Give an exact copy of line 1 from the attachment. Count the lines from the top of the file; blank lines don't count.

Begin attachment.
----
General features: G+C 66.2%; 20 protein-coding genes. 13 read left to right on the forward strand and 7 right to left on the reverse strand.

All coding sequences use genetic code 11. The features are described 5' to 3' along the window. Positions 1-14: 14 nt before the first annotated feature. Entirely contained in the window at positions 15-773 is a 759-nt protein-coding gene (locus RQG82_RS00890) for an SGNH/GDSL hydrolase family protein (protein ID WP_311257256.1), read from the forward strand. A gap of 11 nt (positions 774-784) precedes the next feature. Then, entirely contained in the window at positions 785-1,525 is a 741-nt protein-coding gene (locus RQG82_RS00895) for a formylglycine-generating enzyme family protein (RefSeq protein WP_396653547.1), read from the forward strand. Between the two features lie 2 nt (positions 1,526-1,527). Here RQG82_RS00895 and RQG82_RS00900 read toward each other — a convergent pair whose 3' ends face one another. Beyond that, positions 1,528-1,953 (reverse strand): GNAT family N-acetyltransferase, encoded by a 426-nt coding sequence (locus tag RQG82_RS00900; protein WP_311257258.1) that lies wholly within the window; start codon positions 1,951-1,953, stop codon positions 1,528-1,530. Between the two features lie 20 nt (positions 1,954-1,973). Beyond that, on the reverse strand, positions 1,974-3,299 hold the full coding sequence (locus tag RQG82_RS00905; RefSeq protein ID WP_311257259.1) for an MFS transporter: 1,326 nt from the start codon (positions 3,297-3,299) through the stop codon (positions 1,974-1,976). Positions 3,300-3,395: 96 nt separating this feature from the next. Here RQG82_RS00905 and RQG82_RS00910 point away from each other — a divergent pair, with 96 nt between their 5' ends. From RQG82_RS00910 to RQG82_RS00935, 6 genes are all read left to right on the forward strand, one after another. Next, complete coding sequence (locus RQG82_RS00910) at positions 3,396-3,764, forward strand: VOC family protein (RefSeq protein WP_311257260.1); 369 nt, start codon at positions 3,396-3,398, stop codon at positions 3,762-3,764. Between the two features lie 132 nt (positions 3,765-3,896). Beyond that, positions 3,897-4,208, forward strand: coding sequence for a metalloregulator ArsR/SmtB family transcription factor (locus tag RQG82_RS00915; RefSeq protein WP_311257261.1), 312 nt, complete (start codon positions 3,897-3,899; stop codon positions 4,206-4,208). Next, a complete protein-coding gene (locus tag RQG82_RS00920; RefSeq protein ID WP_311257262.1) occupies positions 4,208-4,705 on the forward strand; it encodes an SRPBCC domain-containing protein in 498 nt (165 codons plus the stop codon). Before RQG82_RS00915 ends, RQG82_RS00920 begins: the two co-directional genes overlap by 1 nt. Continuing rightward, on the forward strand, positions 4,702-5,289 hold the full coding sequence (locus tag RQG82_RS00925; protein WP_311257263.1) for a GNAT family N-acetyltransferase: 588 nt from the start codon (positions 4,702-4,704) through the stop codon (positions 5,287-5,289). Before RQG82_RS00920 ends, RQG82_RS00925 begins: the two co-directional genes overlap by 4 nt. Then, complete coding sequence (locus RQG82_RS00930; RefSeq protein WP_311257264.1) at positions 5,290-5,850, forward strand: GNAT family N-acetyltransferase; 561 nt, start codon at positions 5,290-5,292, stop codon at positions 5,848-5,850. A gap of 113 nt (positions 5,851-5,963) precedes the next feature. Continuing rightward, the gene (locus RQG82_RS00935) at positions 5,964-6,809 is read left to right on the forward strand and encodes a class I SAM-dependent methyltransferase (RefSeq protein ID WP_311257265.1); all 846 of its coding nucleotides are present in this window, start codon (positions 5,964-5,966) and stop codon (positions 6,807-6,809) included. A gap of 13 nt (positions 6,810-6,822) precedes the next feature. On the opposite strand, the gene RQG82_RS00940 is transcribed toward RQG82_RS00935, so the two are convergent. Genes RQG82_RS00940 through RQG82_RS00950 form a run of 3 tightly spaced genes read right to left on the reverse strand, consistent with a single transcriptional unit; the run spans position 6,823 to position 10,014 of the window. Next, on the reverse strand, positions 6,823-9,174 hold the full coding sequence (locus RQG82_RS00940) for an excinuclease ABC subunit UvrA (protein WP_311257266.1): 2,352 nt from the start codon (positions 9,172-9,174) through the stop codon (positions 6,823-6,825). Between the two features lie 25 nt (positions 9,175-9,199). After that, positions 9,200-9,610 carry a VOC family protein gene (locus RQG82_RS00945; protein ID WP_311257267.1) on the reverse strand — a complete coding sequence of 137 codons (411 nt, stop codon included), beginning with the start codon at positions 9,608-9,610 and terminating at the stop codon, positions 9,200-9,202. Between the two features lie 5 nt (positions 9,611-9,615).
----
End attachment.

General features: G+C 66.2%; 20 protein-coding genes. 13 read left to right on the forward strand and 7 right to left on the reverse strand.